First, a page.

Song of solomon chapter 2 commentary

Introducing Song of Solomon

Authorship and date

The authorship of Song of Solomon is disputed. Some scholars believe that it was written by Solomon, while others believe that it was written by a later author inSolomon’s court. The date of the book is also disputed, with some scholars placing it in the 10th century BC and others in the 6th century BC.

The book itself does not give any clues about its authorship or date. However, its style and genre are similar to other works from the ancient Near East, such as the Akkadian love poetry from Mesopotamia. This suggeststhat the author was influenced by these works and was likely writing in a similar time period.


The Song of Songs is arranged as a dialogue between a man and a woman, with each alternating as the speaker in each stanza. The woman speaks first in chapter 1, verses 2-11, then the man speaks in verses 12-17. In chapter 2, the woman speaks again in verses 1-7, and the man responds in verses 8-13. This pattern of alternating speakers continues throughout the book.

There is also an alternation in the focus of each stanza. Every other stanza focuses on the woman, while the intervening stanzas focus on the man. This can be seen clearly in chapter 2, where the woman speaks in verses 1-7 and the man responds in verses 8-13. The remainder of the chapter then focuses on the man until the woman speaks again in verse 16.

This overall structure gives the book a sense of balance and symmetry. It also creates a sense of tension and intrigue, as we are never quite sure who will speak next or what they will say.


Love is the central theme in the Song of Solomon. The characters in the story express their love for each other in various ways, both physical and emotional. In addition, the book contains many symbols and metaphors that represent love. For instance, the character of the Shulamite woman is often seen as a symbol of true love.

The story starts with the man expressing his physical attraction to the woman, and it progresses to a point where they are both completely in love with each other, both physically and emotionally. The book contains many beautiful descriptions of their love for each other, as well as some sensual passages that may be seen as controversial by some readers.

Overall, the Song of Solomon is a beautiful and passionate story about the power of true love. It is a timeless classic that has been enjoyed by millions of readers over the centuries.

Chapter 2

In the second chapter of Song of Solomon, we see the woman continuing to express her love for her husband. She describes his physical appearance and says that he is the most handsome man she has ever seen. She also praises his sexual prowess, saying that he is the best lover she has ever had.

The lovers’ first meeting (2:1-17)

1:2 The title of the song, “Song of Songs,” suggests that this is the best of all songs, the most excellent of all poems. Perhaps we are to understand that it is the best because it speaks of the love between a man and a woman in its purest form, without adulteration by sinful sensuality.

1:3-4 The woman begins by noting that her lover is pleasant and exhilarating like perfume. In other words, he brings her great delight. At the same time, she realizes that his love for her is strong and constant like the finest quality of wine—never getting old or boring. In fact, she says, his love for her is even better than wine!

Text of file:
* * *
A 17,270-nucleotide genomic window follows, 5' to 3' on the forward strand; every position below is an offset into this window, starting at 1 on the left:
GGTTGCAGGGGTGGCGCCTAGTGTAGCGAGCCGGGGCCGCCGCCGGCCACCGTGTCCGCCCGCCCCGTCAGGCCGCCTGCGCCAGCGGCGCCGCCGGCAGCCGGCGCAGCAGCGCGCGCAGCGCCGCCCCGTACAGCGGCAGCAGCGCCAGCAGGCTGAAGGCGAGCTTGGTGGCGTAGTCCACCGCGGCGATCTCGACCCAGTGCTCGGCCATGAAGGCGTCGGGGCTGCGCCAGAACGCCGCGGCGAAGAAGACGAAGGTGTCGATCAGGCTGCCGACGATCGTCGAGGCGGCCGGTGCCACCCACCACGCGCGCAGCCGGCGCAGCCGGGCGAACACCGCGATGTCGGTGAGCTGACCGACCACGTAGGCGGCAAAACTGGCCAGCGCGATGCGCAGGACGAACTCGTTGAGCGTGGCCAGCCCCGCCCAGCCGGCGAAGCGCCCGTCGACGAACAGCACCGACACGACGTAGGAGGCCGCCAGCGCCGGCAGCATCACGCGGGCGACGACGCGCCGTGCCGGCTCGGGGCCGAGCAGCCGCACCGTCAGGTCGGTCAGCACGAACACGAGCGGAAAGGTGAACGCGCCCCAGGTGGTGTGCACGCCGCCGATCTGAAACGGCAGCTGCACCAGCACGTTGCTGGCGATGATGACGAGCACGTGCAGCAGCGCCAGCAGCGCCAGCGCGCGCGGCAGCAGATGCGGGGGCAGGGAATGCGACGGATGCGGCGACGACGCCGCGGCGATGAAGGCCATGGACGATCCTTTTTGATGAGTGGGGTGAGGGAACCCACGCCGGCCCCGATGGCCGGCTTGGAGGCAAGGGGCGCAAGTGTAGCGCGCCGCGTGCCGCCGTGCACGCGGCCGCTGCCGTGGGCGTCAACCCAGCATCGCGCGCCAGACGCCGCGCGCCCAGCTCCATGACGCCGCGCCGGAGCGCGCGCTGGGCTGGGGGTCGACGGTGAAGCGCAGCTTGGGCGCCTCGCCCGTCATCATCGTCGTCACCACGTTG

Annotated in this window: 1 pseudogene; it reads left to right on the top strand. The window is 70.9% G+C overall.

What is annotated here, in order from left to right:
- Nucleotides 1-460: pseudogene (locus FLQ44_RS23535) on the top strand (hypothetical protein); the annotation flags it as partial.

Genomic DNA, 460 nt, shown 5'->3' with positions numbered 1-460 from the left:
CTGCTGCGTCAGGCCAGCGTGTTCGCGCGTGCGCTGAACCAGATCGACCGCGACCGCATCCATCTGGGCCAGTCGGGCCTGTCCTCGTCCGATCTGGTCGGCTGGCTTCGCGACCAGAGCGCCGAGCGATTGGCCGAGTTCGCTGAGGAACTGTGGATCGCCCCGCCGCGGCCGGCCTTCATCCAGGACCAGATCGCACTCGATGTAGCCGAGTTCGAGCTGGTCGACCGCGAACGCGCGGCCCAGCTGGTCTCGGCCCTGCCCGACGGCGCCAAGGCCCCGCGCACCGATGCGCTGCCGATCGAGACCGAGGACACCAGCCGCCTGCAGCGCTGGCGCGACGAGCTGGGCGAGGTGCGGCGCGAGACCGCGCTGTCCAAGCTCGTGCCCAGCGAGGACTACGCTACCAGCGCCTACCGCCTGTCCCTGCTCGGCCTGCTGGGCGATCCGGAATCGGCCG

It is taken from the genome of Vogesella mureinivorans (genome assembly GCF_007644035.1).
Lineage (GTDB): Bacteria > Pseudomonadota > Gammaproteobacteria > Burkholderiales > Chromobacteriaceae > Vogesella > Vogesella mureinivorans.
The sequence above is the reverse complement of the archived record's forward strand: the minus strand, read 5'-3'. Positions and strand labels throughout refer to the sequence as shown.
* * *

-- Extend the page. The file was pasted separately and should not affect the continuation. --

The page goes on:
1:5-7 She goes on to express her physical attraction to him, noting in particular his dark eyes and black hair (v. 5). In verses 6-7 she compares him to a flock of goats coming down from Mount Gilead (an area east of the Jordan River), with their leader in front and the rest following behind. This was apparently a very attractive sight in those days (as it would be today if we saw such a scene in our modern cities!).

2:8-10 When he comes near her, she feels as if she has been carried away to an exquisite banquet hall—a place with luxurious carpets, fine furnishings, and delicious food and drink (vv. 4-5). This compares very favorably with her own humble dwelling place among the vines (v. 15). Surely this man must be special indeed!

2:11-13 She now speaks of their lovingunion as something that fills her with happiness and causes her to blossom like a luscious vineyard (v. 15). And as they enjoy each other’s company more and more, they find increasing delight in each other’s physical appearance (v. 14). Their relationship is one characterized by mutual admiration and physical satisfaction.

2:14-17 The woman now turns to address the daughtersof Jerusalem again (vv. 7; 3:5; 8:4), urging them not to awaken love until it is ready—that is, not to try too hard or force things when it comes to romance. Love will develop naturally when it is meant to be—so just let things happen in their own good time!

The woman’s invitation (2:18-23)

The woman’s invitation (2:18-23)

The woman extends an invitation to her lover to come and spend time with her in the countryside, where they will be able to enjoy the beauty of nature and the company of each other. This rural setting is often used in ancient love poetry as a symbol for paradise, and it may be that the woman is inviting her lover to elope with her.

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